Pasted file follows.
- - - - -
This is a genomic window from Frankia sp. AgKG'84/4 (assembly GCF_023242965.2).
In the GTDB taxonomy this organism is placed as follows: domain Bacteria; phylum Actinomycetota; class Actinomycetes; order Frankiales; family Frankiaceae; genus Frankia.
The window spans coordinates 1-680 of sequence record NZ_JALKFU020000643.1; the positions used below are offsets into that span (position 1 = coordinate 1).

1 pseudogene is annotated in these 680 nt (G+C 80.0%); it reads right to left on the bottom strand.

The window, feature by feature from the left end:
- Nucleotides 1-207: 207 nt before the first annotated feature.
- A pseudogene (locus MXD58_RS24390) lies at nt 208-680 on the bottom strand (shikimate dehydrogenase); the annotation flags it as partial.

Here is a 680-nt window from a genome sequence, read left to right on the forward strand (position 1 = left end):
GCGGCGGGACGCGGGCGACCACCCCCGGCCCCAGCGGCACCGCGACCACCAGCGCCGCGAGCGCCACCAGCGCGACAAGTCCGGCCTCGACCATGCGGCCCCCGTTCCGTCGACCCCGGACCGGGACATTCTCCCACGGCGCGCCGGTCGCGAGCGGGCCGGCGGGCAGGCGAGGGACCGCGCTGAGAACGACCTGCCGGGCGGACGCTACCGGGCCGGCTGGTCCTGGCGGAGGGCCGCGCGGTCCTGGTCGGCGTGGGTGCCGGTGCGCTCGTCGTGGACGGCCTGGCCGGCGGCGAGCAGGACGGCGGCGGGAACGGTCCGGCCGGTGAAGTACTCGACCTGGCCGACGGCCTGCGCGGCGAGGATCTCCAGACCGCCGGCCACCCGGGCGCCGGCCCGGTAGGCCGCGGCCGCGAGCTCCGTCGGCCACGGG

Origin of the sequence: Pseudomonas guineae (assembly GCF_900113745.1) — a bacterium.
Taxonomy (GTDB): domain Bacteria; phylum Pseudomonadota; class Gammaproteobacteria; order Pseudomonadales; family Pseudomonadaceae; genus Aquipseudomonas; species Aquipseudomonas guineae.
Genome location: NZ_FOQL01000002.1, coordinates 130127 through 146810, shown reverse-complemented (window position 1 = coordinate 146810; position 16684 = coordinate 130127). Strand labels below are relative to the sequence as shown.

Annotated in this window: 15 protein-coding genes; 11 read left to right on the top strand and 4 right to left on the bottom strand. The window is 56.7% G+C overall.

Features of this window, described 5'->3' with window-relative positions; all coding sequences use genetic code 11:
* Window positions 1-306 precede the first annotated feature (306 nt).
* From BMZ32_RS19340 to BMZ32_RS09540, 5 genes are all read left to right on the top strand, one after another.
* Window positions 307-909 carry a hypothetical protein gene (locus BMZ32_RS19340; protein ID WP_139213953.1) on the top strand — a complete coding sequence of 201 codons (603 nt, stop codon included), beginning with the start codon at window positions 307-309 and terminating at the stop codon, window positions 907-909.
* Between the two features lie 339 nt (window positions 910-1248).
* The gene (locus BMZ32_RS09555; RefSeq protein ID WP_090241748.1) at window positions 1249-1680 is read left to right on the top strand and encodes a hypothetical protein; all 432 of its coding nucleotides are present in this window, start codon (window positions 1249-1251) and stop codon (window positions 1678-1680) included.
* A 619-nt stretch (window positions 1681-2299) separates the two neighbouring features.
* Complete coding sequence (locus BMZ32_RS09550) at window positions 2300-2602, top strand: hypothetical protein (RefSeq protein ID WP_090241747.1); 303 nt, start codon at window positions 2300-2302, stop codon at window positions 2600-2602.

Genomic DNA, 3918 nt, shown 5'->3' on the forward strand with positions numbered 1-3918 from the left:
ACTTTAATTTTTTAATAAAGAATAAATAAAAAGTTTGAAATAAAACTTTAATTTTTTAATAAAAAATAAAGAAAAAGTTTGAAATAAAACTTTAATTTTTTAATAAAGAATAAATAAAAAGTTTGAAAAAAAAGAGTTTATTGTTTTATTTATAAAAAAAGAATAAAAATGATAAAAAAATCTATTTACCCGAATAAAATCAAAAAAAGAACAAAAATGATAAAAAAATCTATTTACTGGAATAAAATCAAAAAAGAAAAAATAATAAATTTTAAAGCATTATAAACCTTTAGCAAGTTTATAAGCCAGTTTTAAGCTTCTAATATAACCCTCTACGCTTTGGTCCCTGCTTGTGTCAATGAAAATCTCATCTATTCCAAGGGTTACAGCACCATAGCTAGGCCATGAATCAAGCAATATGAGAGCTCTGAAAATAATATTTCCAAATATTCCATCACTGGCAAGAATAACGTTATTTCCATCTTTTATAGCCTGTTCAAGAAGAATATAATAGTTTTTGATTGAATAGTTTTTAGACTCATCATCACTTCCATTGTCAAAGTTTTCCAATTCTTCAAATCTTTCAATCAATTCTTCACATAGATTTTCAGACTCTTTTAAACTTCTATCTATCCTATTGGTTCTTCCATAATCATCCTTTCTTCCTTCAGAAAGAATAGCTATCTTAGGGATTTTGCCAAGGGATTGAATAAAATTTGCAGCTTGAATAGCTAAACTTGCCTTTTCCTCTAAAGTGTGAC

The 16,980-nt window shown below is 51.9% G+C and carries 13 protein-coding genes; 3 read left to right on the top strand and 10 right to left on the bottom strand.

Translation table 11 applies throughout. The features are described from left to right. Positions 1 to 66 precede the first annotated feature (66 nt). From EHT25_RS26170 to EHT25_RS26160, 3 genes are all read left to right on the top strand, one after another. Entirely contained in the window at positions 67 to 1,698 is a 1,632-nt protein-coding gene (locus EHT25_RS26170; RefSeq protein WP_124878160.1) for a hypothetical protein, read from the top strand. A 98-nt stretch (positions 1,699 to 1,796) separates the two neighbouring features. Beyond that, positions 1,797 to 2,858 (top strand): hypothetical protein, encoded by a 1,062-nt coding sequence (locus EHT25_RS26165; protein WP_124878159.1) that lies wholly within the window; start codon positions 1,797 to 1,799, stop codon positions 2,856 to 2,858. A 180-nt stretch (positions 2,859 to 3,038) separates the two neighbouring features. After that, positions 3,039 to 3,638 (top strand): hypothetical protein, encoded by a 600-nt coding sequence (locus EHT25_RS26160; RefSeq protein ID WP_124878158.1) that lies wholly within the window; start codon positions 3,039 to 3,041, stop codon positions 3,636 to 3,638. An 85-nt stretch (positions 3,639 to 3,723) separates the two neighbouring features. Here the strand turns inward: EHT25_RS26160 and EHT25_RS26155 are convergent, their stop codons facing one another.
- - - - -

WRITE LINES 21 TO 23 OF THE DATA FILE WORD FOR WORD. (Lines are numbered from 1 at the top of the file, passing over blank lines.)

* Complete coding sequence (locus BMZ32_RS09550) at window positions 2300-2602, top strand: hypothetical protein (RefSeq protein ID WP_090241747.1); 303 nt, start codon at window positions 2300-2302, stop codon at window positions 2600-2602.

Genomic DNA, 3918 nt, shown 5'->3' on the forward strand with positions numbered 1-3918 from the left:
ACTTTAATTTTTTAATAAAGAATAAATAAAAAGTTTGAAATAAAACTTTAATTTTTTAATAAAAAATAAAGAAAAAGTTTGAAATAAAACTTTAATTTTTTAATAAAGAATAAATAAAAAGTTTGAAAAAAAAGAGTTTATTGTTTTATTTATAAAAAAAGAATAAAAATGATAAAAAAATCTATTTACCCGAATAAAATCAAAAAAAGAACAAAAATGATAAAAAAATCTATTTACTGGAATAAAATCAAAAAAGAAAAAATAATAAATTTTAAAGCATTATAAACCTTTAGCAAGTTTATAAGCCAGTTTTAAGCTTCTAATATAACCCTCTACGCTTTGGTCCCTGCTTGTGTCAATGAAAATCTCATCTATTCCAAGGGTTACAGCACCATAGCTAGGCCATGAATCAAGCAATATGAGAGCTCTGAAAATAATATTTCCAAATATTCCATCACTGGCAAGAATAACGTTATTTCCATCTTTTATAGCCTGTTCAAGAAGAATATAATAGTTTTTGATTGAATAGTTTTTAGACTCATCATCACTTCCATTGTCAAAGTTTTCCAATTCTTCAAATCTTTCAATCAATTCTTCACATAGATTTTCAGACTCTTTTAAACTTCTATCTATCCTATTGGTTCTTCCATAATCATCCTTTCTTCCTTCAGAAAGAATAGCTATCTTAGGGATTTTGCCAAGGGATTGAATAAAATTTGCAGCTTGAATAGCTAAACTTGCCTTTTCCTCTAAAGTGTGAC